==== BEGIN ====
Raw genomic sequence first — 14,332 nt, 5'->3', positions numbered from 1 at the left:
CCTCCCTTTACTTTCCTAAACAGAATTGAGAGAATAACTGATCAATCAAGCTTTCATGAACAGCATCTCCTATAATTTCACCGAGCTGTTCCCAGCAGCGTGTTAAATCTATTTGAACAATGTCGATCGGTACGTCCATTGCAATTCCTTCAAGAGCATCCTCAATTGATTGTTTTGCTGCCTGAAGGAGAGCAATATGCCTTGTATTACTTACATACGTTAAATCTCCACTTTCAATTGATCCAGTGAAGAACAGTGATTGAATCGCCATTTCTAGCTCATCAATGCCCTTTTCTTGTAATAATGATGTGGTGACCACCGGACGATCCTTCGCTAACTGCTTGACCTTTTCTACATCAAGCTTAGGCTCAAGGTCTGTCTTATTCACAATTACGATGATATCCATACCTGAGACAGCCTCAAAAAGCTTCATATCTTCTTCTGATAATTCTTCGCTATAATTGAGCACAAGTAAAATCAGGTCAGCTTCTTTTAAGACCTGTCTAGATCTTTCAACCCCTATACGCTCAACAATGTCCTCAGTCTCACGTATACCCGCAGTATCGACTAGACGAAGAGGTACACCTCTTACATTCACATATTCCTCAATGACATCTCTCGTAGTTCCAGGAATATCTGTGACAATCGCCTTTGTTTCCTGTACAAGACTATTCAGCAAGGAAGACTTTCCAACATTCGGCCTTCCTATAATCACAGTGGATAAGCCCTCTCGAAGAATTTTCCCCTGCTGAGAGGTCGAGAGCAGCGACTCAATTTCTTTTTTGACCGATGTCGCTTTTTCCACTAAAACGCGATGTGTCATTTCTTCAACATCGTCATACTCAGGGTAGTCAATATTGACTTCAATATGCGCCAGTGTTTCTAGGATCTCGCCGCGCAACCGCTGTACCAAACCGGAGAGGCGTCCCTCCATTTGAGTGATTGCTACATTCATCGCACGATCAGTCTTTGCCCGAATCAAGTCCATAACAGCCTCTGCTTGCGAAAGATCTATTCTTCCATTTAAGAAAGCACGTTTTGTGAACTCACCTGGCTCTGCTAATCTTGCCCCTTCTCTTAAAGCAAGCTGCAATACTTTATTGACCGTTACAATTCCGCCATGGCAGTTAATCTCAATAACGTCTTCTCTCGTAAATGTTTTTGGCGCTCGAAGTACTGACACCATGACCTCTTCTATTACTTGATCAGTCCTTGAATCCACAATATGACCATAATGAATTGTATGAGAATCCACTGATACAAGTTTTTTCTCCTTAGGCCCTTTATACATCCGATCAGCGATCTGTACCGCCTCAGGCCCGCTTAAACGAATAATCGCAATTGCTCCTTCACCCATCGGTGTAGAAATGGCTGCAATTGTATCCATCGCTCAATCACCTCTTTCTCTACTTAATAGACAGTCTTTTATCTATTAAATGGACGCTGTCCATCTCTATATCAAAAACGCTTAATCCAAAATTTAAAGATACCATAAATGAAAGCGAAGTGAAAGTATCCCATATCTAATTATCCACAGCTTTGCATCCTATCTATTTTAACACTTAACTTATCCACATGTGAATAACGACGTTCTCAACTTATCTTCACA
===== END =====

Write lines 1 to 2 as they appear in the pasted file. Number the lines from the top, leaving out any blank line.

Raw genomic sequence first — 14,332 nt, 5'->3', positions numbered from 1 at the left:
CCTCCCTTTACTTTCCTAAACAGAATTGAGAGAATAACTGATCAATCAAGCTTTCATGAACAGCATCTCCTATAATTTCACCGAGCTGTTCCCAGCAGCGTGTTAAATCTATTTGAACAATGTCGATCGGTACGTCCATTGCAATTCCTTCAAGAGCATCCTCAATTGATTGTTTTGCTGCCTGAAGGAGAGCAATATGCCTTGTATTACTTACATACGTTAAATCTCCACTTTCAATTGATCCAGTGAAGAACAGTGATTGAATCGCCATTTCTAGCTCATCAATGCCCTTTTCTTGTAATAATGATGTGGTGACCACCGGACGATCCTTCGCTAACTGCTTGACCTTTTCTACATCAAGCTTAGGCTCAAGGTCTGTCTTATTCACAATTACGATGATATCCATACCTGAGACAGCCTCAAAAAGCTTCATATCTTCTTCTGATAATTCTTCGCTATAATTGAGCACAAGTAAAATCAGGTCAGCTTCTTTTAAGACCTGTCTAGATCTTTCAACCCCTATACGCTCAACAATGTCCTCAGTCTCACGTATACCCGCAGTATCGACTAGACGAAGAGGTACACCTCTTACATTCACATATTCCTCAATGACATCTCTCGTAGTTCCAGGAATATCTGTGACAATCGCCTTTGTTTCCTGTACAAGACTATTCAGCAAGGAAGACTTTCCAACATTCGGCCTTCCTATAATCACAGTGGATAAGCCCTCTCGAAGAATTTTCCCCTGCTGAGAGGTCGAGAGCAGCGACTCAATTTCTTTTTTGACCGATGTCGCTTTTTCCACTAAAACGCGATGTGTCATTTCTTCAACATCGTCATACTCAGGGTAGTCAATATTGACTTCAATATGCGCCAGTGTTTCTAGGATCTCGCCGCGCAACCGCTGTACCAAACCGGAGAGGCGTCCCTCCATTTGAGTGATTGCTACATTCATCGCACGATCAGTCTTTGCCCGAATCAAGTCCATAACAGCCTCTGCTTGCGAAAGATCTATTCTTCCATTTAAGAAAGCACGTTTTGTGAACTCACCTGGCTCTGCTAATCTTGCCCCTTCTCTTAAAGCAAGCTGCAATACTTTATTGACCGTTACAATTCCGCCATGGCAGTTAATCTCAATAACGTCTTCTCTCGTAAATGTTTTTGGCGCTCGAAGTACTGACACCATGACCTCTTCTATTACTTGATCAGTCCTTGAATCCACAATATGACCATAATGAATTGTATGAGAATCCACTGATACAAGTTTTTTCTCCTTAGGCCCTTTATACATCCGATCAGCGATCTGTACCGCCTCAGGCCCGCTTAAACGAATAATCGCAATTGCTCCTTCACCCATCGGTGTAGAAATGGCTGCAATTGTATCCATCGCTCAATCACCTCTTTCTCTACTTAATAGACAGTCTTTTATCTATTAAATGGACGCTGTCCATCTCTATATCAAAAACGCTTAATCCAAAATTTAAAGATACCATAAATGAAAGCGAAGTGAAAGTATCCCATATCTAATTATCCACAGCTTTGCATCCTATCTATTTTAACACTTAACTTATCCACATGTGAATAACGACGTTCTCAACTTATCTTCACA